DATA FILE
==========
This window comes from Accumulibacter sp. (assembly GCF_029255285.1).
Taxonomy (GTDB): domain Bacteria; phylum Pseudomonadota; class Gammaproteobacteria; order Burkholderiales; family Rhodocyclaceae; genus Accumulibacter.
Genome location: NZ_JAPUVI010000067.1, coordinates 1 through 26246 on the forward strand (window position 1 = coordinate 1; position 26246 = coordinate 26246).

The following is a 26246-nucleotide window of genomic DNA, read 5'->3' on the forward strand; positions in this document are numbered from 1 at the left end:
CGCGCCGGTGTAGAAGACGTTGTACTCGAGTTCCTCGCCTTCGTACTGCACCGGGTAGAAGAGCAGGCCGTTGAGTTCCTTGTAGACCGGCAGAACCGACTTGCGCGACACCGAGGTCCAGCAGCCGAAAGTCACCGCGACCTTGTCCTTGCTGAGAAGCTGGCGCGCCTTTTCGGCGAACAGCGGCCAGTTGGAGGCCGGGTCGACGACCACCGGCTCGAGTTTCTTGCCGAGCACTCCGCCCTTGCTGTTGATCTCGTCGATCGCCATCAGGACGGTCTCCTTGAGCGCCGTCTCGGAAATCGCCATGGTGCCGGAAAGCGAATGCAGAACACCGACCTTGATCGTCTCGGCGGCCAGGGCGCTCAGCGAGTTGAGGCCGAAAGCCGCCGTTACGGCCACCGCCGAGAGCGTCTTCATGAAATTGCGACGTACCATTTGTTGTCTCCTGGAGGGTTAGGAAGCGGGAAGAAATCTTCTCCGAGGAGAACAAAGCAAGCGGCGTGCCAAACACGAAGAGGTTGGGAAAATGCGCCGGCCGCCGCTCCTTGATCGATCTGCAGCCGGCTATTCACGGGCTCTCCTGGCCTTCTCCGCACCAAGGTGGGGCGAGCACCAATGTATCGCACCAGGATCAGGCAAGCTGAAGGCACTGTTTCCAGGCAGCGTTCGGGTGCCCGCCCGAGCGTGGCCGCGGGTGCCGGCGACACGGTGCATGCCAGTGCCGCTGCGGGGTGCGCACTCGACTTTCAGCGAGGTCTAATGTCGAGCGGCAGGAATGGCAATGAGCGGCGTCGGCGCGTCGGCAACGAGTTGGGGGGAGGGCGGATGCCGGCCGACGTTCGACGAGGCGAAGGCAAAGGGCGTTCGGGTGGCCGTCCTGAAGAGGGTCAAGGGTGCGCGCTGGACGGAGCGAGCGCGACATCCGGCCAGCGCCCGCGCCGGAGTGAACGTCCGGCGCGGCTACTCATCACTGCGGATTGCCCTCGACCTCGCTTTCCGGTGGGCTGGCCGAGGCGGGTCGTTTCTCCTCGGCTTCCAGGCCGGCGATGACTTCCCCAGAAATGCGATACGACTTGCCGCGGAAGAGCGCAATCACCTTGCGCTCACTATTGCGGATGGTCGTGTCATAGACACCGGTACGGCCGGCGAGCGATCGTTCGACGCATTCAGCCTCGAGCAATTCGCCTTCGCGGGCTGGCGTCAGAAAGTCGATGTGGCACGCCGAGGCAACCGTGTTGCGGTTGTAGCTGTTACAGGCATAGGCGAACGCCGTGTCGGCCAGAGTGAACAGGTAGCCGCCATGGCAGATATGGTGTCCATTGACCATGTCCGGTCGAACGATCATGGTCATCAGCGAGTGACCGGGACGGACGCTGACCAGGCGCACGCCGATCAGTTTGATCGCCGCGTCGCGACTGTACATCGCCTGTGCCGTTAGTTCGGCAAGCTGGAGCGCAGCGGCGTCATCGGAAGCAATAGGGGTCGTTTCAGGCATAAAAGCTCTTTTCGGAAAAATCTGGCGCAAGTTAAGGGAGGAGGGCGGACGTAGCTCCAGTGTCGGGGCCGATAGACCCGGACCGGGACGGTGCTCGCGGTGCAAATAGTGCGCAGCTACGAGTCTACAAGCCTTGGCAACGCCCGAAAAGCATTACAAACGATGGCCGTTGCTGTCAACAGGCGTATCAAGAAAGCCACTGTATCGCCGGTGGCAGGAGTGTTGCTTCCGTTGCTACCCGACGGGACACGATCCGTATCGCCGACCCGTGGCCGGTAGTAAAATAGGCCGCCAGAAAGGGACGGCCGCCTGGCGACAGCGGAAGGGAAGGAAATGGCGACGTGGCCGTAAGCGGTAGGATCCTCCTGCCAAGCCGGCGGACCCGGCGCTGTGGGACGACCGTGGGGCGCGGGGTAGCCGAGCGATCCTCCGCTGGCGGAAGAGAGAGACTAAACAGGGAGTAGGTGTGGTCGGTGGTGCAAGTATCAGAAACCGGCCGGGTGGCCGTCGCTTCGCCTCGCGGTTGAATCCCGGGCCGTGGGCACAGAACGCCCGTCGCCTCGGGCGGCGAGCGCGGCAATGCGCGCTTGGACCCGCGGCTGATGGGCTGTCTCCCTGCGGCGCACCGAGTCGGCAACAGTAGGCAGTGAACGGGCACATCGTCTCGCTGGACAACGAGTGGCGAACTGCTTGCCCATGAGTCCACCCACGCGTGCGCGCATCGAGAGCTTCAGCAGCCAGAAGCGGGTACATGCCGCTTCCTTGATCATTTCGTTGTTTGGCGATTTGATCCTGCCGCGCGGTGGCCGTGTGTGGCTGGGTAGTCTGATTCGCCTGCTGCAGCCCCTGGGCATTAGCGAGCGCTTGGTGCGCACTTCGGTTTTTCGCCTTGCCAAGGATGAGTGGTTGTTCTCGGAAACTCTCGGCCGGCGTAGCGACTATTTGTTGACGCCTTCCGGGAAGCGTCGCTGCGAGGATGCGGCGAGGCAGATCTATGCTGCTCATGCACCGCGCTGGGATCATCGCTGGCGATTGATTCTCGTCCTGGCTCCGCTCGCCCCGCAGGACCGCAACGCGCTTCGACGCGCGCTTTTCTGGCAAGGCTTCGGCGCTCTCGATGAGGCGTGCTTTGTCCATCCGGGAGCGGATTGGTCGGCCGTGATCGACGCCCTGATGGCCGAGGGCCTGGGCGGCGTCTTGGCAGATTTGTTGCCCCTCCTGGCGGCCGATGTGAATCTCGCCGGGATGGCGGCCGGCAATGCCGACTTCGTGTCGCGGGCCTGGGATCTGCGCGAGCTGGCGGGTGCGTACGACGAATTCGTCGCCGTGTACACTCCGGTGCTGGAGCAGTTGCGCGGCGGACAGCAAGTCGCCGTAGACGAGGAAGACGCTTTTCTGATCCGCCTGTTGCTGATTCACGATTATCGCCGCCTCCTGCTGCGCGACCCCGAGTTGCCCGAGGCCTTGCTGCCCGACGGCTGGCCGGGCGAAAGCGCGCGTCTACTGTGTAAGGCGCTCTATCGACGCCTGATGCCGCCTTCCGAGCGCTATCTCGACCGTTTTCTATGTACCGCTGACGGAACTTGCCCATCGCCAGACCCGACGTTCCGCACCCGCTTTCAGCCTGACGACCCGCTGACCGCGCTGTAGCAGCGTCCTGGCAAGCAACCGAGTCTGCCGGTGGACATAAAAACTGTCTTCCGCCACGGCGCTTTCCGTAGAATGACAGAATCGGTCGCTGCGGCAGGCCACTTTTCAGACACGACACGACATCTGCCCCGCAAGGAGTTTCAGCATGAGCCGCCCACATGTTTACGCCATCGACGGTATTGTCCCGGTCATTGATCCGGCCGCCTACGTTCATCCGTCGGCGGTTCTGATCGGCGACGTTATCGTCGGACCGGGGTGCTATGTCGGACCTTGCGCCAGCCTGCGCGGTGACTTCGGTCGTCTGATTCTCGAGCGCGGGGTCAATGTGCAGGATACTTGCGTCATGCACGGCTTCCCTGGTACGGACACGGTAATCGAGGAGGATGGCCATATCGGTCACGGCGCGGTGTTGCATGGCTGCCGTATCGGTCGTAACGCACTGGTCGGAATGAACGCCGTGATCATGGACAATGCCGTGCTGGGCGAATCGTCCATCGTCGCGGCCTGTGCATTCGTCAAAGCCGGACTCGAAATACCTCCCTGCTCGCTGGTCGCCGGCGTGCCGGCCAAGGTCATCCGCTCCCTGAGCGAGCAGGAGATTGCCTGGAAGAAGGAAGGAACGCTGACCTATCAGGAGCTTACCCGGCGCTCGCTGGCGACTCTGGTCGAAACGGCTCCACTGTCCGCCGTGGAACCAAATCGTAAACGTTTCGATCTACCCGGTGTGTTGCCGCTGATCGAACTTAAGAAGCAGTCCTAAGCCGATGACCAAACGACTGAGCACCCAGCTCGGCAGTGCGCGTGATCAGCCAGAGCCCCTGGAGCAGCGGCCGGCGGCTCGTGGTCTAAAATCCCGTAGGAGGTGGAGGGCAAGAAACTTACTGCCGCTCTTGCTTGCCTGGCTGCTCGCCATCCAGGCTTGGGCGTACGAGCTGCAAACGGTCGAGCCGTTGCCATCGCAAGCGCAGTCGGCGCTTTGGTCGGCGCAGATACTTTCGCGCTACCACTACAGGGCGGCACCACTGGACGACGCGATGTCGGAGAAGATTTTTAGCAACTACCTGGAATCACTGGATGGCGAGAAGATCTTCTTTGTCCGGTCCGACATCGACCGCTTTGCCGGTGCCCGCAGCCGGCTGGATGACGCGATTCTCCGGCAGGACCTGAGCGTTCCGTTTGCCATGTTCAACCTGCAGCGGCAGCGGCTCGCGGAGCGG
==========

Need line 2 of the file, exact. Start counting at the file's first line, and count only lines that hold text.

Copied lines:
Taxonomy (GTDB): domain Bacteria; phylum Pseudomonadota; class Gammaproteobacteria; order Burkholderiales; family Rhodocyclaceae; genus Accumulibacter.